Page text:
By Brenda Mooney, Special to AHC Media

LOS ANGELES – Traumatic injuries, even relatively mild ones such as rib fractures, are much more complicated when they involve elderly patients, with the potential for pneumonia, higher complexity pain management and mobility issues, according to a new study.

Bringing in a geriatrician to consult can not only improve in-hospital care but assure better functioning when the patients return home, according to an article in press published online by the Journal of the American College of Surgeons. The report will appear in a print issue this spring.

"Trauma teams are generally good at making sure a range of specialists get involved like neurologists and orthopedists, but typically there is no geriatrician involved," explained the study's lead author Lillian Min, MD, MSHS, assistant professor of geriatric and palliative medicine at the University of Michigan Health System.

To examine whether involving geriatric specialists early on could improve outcomes for older adult trauma patients, the researchers offered routine geriatric consultations to 76 patients over age 65 who were admitted to UCLA for trauma care for longer than 24 hours between December 2007 and November 2009. Patients' previous level of functioning, family support, financial challenges, mobility and cognition were assessed in a collaborative effort involving geriatric medicine specialists and the trauma surgery team.

Patients in the intervention group were compared to a group of 71 similar patients who were admitted to the hospital the year before, from December 2006 to November 2007, and were not routinely offered geriatric consultation. Using medical records, they calculated detailed quality-of-care scores based on 33 indicators that measured how well the medical team provided care for the older patients in such areas as cognition, mobility and functional status.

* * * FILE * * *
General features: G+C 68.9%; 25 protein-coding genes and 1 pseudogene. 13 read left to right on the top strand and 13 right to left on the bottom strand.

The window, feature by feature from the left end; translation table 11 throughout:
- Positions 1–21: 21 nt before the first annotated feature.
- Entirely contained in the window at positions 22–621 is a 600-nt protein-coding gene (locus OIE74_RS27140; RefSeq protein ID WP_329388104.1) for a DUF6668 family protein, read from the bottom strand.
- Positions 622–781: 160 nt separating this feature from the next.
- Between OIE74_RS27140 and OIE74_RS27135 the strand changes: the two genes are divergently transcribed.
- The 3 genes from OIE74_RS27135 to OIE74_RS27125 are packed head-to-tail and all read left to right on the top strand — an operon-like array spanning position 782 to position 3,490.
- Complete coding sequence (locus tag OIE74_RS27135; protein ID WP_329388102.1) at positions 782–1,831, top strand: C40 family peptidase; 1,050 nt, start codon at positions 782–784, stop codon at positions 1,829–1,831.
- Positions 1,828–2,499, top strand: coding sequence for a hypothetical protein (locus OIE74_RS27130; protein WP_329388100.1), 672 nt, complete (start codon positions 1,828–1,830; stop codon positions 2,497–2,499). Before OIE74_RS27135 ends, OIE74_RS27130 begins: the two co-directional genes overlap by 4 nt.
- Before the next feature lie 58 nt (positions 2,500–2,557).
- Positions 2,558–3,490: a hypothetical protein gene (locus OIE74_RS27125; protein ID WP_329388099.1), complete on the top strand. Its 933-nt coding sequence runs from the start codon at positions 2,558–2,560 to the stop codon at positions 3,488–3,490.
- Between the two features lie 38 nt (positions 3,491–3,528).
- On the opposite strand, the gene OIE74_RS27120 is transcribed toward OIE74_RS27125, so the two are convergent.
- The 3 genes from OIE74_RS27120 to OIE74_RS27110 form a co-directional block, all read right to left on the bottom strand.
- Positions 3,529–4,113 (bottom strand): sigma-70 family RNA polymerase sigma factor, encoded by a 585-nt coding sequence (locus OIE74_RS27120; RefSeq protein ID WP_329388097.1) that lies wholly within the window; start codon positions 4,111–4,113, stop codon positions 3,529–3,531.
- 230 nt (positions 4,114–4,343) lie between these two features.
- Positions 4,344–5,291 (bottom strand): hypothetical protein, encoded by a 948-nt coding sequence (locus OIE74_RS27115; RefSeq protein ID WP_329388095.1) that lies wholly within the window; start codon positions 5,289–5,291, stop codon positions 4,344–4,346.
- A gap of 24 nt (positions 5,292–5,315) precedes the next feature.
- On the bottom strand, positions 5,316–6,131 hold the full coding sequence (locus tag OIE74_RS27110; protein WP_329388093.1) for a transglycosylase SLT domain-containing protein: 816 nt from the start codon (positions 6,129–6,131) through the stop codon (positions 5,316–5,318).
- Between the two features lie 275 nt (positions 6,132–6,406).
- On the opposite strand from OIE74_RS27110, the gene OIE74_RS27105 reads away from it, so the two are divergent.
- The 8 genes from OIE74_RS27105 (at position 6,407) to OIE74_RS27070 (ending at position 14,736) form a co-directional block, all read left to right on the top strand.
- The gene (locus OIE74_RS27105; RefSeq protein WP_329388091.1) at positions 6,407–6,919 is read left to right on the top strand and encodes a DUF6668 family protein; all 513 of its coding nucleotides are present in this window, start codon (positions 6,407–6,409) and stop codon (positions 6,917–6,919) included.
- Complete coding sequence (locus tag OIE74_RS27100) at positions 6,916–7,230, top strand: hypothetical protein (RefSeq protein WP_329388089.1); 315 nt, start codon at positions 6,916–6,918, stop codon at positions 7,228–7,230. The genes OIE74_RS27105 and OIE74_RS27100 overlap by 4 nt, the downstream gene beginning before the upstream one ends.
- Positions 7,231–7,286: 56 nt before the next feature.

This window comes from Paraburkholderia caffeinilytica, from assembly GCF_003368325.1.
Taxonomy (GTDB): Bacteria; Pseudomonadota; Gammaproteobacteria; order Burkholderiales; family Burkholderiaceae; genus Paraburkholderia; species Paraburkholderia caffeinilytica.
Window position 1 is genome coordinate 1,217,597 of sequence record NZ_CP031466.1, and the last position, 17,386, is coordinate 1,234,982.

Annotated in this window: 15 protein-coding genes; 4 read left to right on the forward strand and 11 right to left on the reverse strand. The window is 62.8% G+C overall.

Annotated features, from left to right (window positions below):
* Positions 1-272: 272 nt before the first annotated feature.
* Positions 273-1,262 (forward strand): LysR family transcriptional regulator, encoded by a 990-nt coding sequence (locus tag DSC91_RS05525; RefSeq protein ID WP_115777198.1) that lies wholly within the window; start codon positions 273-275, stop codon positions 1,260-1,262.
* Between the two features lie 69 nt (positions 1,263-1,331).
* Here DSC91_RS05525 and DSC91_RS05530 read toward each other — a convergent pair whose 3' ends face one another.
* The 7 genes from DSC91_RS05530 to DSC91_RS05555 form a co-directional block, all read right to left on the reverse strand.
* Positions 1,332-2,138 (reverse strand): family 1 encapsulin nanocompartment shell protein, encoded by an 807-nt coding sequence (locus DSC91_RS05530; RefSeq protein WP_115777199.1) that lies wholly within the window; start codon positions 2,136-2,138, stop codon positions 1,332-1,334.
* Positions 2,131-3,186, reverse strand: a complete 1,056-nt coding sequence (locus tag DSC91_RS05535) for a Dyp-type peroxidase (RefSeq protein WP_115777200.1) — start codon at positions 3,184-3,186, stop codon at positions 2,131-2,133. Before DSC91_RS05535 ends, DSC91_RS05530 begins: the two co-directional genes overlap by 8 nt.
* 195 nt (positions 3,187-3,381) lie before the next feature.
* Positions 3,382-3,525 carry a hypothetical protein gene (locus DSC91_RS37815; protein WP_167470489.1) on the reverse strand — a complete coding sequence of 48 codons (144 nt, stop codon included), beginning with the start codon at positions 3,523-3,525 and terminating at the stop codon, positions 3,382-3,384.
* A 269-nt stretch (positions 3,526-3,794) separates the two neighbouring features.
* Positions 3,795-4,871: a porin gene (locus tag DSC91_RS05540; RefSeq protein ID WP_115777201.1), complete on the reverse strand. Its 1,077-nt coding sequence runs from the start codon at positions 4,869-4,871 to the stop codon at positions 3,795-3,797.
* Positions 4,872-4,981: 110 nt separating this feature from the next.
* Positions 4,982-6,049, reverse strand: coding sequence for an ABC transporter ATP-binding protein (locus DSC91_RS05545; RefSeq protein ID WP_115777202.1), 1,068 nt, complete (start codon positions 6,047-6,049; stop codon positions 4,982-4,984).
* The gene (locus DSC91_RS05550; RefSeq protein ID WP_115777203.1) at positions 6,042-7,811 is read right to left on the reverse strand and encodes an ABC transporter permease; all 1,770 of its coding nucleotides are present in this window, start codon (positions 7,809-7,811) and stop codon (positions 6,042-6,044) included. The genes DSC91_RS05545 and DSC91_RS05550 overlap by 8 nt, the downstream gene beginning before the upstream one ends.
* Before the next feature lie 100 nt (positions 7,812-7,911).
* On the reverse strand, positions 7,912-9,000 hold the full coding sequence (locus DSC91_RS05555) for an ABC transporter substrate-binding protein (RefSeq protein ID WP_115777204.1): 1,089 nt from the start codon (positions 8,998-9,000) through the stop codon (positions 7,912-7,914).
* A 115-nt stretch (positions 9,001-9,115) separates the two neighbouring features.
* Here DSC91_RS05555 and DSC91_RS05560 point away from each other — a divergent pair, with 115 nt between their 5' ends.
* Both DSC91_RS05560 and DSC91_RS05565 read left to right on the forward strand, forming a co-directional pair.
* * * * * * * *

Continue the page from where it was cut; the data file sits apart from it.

"If someone's grandmother was admitted for trauma care after a fall, the quality indicators reflect whether the team asked about her functional status before the fall," Min explained. "Was she running up the stairs with a full load of laundry or was she already frail and struggling with mobility? Those are two different levels of functionality. We think that knowing this information is crucial to determining the patients' hospital course, recovery, and how well the team can make a safe discharge plan."

Results indicate that the group routinely offered geriatric consultation passed 74% of the quality indicators concerning geriatric care, while the group without geriatric consultation passed only 68% of them, a statistically significant difference.

In addition, the consultations improved care for cognition and delirium by 8.4 percentage points.

"This study is just a start, but the take-home message is that by involving geriatric consultations early on, we could detect that overall care was better," Min said